Dec 2021 – Anaphylaxis – a 2020 practice parameter update, systematic review, and Grading of Recommendations, Assessment, Development and Evaluation (GRADE) analysis


CPG Citation:  Shaker MS, Wallace DV, Golden DBK, Oppenheimer J, Bernstein JA, Campbell RL, Dinakar C, Ellis A, Greenhawt M, Khan DA, Lang DM, Lang ES, Lieberman JA, Portnoy J, Rank MA< Stukus DR, Wang J.  Anaphylaxis – a 2020 practice parameter update, systematic review, and Grading of Recommendations, Assessment, Development and Evaluation (GRADE) analysis.  J Allergy Clin Immunol 2020; 145(4): 1082-1123.  

Downloadable at:  

PMID: 32001253

Scope of Guideline:  Not specified.

Inclusion:  Not clearly specified; recommendations relevant for EM practice.

Exclusion:  Not clearly specified

Key Words:  anaphylaxis, epinephrine, antihistamines, glucocorticoids

Special thanks to Dr.
Judy Morris (Univ of
Montreal) for expert

Summary download – click

EM-Relevant Questions Addressed in Guideline: 

Q1. What risk factors should clinicians take into consideration in determining the likelihood of biphasic anaphylaxis?

Q2. Should antihistamines and/or glucocorticoids be used to prevent biphasic anaphylaxis?

Q3. Should antihistamine and/or glucocorticoid premedication be used to prevent recurrent HSRs to RCM?

Key Recommendations:  Each recommendation is accompanied by the “strength” of recommendation and the level of evidence (LoE) supporting that recommendation

RecommendationsStrength, LoE
FOR Clinical Action
Rec1a: We suggest that a clinician incorporate severity of anaphylaxis presentation and/or the administration of >1 dose of epinephrine for the treatment of initial anaphylaxis as a guide to determining a patient’s risk for developing biphasic anaphylaxis.
Rec1b: We suggest extended clinical observation in a setting capable of managing anaphylaxis (to detect a biphasic reaction) for patients with resolved severe anaphylaxis and/or those who need >1 dose of epinephrine. 

Conditional, Very Low

Conditional, Very Low
NEUTRAL Clinical Action
AGAINST Clinical Action
Rec2: We suggest against administering glucocorticoids or antihistamines as an intervention to prevent biphasic anaphylaxis.

Rec3:  We suggest against routinely administering glucocorticoids and/or antihistamines to prevent anaphylaxis in patients with prior radiocontrast HSRs when readministration of a low- or iso-osmolar, nonionic RCM agent is required. 

Conditional, Very Low

Conditional, Very Low

Additional Good Practice Statements

GPS1: Administer epinephrine as the first-line pharmacotherapy for uniphasic and/or biphasic anaphylaxis.

GPS2: Do not delay the administration of epinephrine for anaphylaxis, as doing so may be associated with higher morbidity and mortality.

GPS3: After diagnosis and treatment of anaphylaxis, all patients should be kept under observation in a setting capable of managing anaphylaxis until symptoms have fully resolved.

GPS4: All patients with anaphylaxis should receive education on anaphylaxis, including avoidance of identified triggers, presenting signs and symptoms, biphasic anaphylaxis, treatment with epinephrine, and the use of epinephrine auto-injectors, and they should be referred to an allergist.


The lifetime prevalence of anaphylaxis is 1.6-5.1%, but fatality is rare (0.25-0.33% of ED/hospitalized cases).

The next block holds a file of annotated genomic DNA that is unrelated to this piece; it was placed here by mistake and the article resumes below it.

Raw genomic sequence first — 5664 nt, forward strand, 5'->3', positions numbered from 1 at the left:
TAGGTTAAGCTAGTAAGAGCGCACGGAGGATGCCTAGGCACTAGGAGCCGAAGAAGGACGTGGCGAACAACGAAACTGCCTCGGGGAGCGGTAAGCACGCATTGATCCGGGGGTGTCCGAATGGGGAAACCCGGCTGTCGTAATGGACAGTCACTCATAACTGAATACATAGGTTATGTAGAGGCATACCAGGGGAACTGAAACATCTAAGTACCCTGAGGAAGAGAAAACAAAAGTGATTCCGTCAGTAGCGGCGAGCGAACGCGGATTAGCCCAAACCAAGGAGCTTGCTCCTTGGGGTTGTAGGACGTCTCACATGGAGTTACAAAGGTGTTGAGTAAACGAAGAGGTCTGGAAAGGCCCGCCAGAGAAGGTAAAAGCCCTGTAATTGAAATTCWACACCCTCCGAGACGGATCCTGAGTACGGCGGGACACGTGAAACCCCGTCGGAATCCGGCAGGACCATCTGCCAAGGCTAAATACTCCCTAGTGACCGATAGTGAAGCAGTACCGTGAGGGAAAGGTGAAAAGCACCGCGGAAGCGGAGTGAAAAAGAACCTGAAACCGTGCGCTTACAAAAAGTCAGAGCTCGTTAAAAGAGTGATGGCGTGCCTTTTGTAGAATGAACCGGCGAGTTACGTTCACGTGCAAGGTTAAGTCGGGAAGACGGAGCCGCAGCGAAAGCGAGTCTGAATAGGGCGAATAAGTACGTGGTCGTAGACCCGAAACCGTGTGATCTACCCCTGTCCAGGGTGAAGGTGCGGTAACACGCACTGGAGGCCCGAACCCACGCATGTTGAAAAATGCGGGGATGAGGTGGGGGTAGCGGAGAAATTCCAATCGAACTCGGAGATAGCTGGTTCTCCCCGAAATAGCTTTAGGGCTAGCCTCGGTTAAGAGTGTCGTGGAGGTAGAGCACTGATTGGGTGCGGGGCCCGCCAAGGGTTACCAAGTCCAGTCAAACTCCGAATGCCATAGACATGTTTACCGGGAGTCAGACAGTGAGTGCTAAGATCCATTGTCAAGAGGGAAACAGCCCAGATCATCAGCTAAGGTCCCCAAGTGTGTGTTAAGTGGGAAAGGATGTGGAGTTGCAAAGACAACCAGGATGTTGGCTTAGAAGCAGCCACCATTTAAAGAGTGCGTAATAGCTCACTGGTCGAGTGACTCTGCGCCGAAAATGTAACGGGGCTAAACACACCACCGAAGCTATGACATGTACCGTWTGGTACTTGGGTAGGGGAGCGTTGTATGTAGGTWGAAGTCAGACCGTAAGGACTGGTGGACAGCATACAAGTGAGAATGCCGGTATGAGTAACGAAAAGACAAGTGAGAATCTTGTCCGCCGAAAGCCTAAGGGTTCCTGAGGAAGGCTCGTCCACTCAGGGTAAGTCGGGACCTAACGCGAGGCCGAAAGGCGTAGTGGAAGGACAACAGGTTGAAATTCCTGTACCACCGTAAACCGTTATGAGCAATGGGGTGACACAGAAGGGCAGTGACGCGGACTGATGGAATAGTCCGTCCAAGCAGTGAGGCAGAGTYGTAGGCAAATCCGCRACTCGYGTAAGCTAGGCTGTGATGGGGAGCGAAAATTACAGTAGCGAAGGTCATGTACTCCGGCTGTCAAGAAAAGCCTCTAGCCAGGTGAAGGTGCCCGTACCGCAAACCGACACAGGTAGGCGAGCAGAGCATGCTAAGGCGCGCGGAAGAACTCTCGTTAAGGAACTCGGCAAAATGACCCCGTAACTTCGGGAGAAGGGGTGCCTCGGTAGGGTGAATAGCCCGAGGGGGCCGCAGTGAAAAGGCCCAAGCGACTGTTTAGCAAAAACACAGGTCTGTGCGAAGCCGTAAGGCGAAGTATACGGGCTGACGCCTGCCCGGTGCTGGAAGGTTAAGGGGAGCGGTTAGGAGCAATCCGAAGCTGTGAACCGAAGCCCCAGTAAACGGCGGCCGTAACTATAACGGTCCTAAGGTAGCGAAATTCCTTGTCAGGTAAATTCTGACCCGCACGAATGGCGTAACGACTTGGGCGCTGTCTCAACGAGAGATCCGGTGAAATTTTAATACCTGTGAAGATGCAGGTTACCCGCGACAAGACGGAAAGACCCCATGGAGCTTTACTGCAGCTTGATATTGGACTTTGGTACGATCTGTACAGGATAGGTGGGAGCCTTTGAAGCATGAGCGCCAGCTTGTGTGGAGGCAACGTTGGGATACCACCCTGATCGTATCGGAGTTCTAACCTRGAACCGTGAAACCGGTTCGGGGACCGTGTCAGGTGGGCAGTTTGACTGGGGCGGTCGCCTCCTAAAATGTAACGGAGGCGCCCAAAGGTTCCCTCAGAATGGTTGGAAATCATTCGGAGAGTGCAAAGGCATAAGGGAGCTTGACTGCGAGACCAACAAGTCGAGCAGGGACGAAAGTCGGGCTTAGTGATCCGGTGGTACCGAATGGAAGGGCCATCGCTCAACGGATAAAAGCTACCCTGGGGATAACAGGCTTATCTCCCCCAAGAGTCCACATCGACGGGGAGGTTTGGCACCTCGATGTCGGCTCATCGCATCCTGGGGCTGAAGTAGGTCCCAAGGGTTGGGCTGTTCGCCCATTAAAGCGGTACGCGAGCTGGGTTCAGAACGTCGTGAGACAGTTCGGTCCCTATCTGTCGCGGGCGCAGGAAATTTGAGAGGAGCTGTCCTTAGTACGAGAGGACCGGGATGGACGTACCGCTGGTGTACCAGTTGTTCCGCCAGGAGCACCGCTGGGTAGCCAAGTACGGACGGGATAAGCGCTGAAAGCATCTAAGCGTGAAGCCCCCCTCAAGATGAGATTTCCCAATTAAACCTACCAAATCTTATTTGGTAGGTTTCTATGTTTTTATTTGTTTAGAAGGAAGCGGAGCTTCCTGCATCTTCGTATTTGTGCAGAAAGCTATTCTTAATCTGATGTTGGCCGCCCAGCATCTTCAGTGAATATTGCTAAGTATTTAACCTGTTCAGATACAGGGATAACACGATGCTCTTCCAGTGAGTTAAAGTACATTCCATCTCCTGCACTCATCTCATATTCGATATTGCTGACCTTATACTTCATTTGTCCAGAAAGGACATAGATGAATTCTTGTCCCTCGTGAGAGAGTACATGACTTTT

The NIAID diagnostic criteria for anaphylaxis has 95% sensitivity and 71% specificity (LR+  3.26, LR- 0.07) in ED settings.  Even ED patients who have resolved anaphylaxis symptoms (Figure) who do not require epinephrine should still receive the proper diagnosis.

Biphasic anaphylaxis (BA) occurs in 1-20% of patients, which may occur from 1-72hrs after initial attack, but has been reported up to 78hrs.  Risk factors for severe anaphylaxis include the following: older age, asthma Hx, and comorbid CV/other diseases.

It is not clear what the optimal length of ED observation should be after initial anaphylaxis treatment to avoid biphasic reactions, but summary literature suggests that the range should be 1-5hrs (NPV range 95-97.3%).  In a 2021 review by Simard et al (CJEM 2021), they identified slightly different risk factors for BA, including the following : 

  • initial anaphylaxis severity
  • need for multiple epinephrine initial doses
  • delay in initial epinephrine dose
  • Hx of prior anaphylaxis
  • unknown triggers
  • young age (this is contrary to the Shaker review where older age is potentially a BA risk?)

Simard D, Bouchard V, Plourde A, et al.  Factors influencing emergency department observation time following anaphylaxis: a systematic review.  Can J Emerg Med 2021; 23: 480-493. DOI: 10.1007/s43678-021-00112-z

Prior Guideline Recommendations/Relevant Evidence:

A more recent anaphylaxis CPG has been published, using GRADE ADOLOPMENT methods: 

Dodd A, Hughes A, Sargant N, Whyte AF, Soar J, Turner PJ.  Evidence update for the treatment of anaphylaxis.  Resuscitation 2021; 86-96.    PMID: 33895231

The EM-relevant recommendations are as below:

*Updated for 2021

Disclaimer (if stated):  Many industry relationships with authors declared.

Funding reported:  Not specified.

Grading System Used:  GRADE

IOM Guideline “Trustworthiness” Checklist

Rating DomainRating (Good/Fair/Poor)
Establishing transparencyGood
Managing conflict of interest in CPG development groupFair
Group composition (range of stakeholders involved)Good
Critical evaluation of supporting evidenceGood
Framing recommendations based on supporting evidenceGood
Clear articulation of recommendationsGood
External review by relevant stakeholders/organizationsGood
Updating schedulePoor 
Implementation issuesFair